Similar to MySQL, PostgreSQL, Oracle, and many other relational databases, SQL Server is best utilized when assigning unique primary keys to most database tables.
The advantages to using numeric, auto incremented primary keys are numerous, but the most impactful benefits are faster speed when performing queries and data-independence when searching through thousands of records which might contain frequently altered data elsewhere in the table. With a consistent and unique numeric identifier, applications can take advantage of these faster and more reliable queries.
Basic Table Creation
Once connected to your SQL Server, you’d normally start by
CREATING a new table that contains the the field you wish to use as your incremented primary key. For our example, we’ll stick with the tried and true
CREATE TABLE books ( id INT NOT NULL, title VARCHAR(100) NOT NULL, primary_author VARCHAR(100), );
The problem here is, we have no way of controlling our
id field. When a new record is inserted, we not only must manually enter a value for
id, but we have to perform a query ahead of time to attempt to verify that
id value doesn’t already exist (a near-impossibility when dealing with many simultaneous connections).
Using Identity and Primary Key Constraints
The solution turns out to be using two constraint options provided by SQL Server.
The first is
PRIMARY KEY, which as the name suggests, forces the specified column to behave as a completely unique index for the table, allowing for rapid searching and queries.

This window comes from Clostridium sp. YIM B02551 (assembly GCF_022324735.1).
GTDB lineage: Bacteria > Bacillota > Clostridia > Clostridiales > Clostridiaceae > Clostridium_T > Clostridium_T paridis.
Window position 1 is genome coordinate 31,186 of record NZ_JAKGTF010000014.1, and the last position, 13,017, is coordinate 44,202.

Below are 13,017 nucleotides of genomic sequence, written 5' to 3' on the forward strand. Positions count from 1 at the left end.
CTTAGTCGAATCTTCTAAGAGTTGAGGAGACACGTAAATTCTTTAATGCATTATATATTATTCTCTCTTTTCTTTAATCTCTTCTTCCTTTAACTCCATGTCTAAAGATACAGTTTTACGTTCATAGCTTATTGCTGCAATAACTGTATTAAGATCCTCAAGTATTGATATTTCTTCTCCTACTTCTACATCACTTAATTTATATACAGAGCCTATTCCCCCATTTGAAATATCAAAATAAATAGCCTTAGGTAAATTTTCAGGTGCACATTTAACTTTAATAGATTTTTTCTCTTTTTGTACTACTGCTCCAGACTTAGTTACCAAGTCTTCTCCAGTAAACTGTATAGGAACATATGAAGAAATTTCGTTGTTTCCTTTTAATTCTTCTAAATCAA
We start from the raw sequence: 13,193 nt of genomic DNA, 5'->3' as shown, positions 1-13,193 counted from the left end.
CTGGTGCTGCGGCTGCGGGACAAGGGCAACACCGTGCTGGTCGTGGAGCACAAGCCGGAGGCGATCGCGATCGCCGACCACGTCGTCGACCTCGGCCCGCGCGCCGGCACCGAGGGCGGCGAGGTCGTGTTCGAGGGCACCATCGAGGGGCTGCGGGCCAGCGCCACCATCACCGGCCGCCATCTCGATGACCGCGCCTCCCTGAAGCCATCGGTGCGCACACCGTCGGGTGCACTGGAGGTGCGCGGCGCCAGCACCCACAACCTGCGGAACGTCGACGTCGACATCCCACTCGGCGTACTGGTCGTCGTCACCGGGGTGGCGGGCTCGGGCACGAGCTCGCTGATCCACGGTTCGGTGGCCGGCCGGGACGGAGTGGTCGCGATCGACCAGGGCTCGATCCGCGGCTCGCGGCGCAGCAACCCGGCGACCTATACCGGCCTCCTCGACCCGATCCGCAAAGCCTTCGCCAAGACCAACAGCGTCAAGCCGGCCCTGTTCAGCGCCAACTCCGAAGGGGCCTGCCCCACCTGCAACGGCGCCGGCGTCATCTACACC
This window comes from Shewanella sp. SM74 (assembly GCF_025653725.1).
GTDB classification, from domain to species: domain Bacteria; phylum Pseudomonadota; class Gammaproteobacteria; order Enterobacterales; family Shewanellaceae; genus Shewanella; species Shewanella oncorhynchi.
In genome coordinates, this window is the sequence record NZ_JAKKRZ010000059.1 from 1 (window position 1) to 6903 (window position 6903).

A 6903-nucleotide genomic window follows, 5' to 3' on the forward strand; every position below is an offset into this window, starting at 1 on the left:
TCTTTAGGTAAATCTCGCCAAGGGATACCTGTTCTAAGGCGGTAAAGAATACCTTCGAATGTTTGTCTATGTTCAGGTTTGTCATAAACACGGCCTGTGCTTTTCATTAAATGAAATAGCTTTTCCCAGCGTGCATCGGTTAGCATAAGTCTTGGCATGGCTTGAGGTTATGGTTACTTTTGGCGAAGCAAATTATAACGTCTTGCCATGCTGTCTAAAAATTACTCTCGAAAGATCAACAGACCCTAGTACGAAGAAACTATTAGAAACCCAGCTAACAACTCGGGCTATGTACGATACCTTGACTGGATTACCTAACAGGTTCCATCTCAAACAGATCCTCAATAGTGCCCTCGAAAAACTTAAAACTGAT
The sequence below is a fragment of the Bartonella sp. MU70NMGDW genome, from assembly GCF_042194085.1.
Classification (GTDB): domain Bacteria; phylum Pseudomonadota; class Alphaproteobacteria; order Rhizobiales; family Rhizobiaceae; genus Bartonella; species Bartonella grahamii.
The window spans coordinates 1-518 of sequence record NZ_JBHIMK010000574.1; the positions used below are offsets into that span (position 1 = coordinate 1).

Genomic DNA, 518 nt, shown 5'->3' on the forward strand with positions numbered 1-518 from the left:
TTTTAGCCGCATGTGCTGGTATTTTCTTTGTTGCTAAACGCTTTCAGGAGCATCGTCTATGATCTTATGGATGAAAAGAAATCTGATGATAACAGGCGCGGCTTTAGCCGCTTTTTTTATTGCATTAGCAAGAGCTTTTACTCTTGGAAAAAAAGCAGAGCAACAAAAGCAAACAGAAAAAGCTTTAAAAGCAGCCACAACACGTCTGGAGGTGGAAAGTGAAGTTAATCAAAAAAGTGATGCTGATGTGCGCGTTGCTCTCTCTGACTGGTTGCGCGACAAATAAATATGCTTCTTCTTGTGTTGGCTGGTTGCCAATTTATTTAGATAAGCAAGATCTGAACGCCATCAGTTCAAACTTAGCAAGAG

While SQL Server only allows one
PRIMARY KEY constraint assigned to a single table, that
PRIMARY KEY can be defined for more than one column. In a multi-column scenario, individual columns can contain duplicate, non-unique values, but the
PRIMARY KEY constraint ensures that every combination of constrained values will in fact be unique relative to every other combination.
The second piece of the puzzle is the
IDENTITY constraint, which informs SQL Server to auto increment the numeric value within the specified column anytime a new record is
IDENTITY can accept two arguments of the numeric
seed where the values will begin from as well as the
increment, these values are typically not specified with the
IDENTITY constraint and instead are left as defaults (both default to
With this new knowledge at our fingertips, we can rewrite our previous
CREATE TABLE statement by adding our two new constraints.
CREATE TABLE books ( id INT NOT NULL IDENTITY PRIMARY KEY, title VARCHAR(100) NOT NULL, primary_author VARCHAR(100), );
That’s all there is to it. Now the
id column of our
books table will be automatically incremented upon every
INSERT and the
id field is guaranteed to be a unique value as well.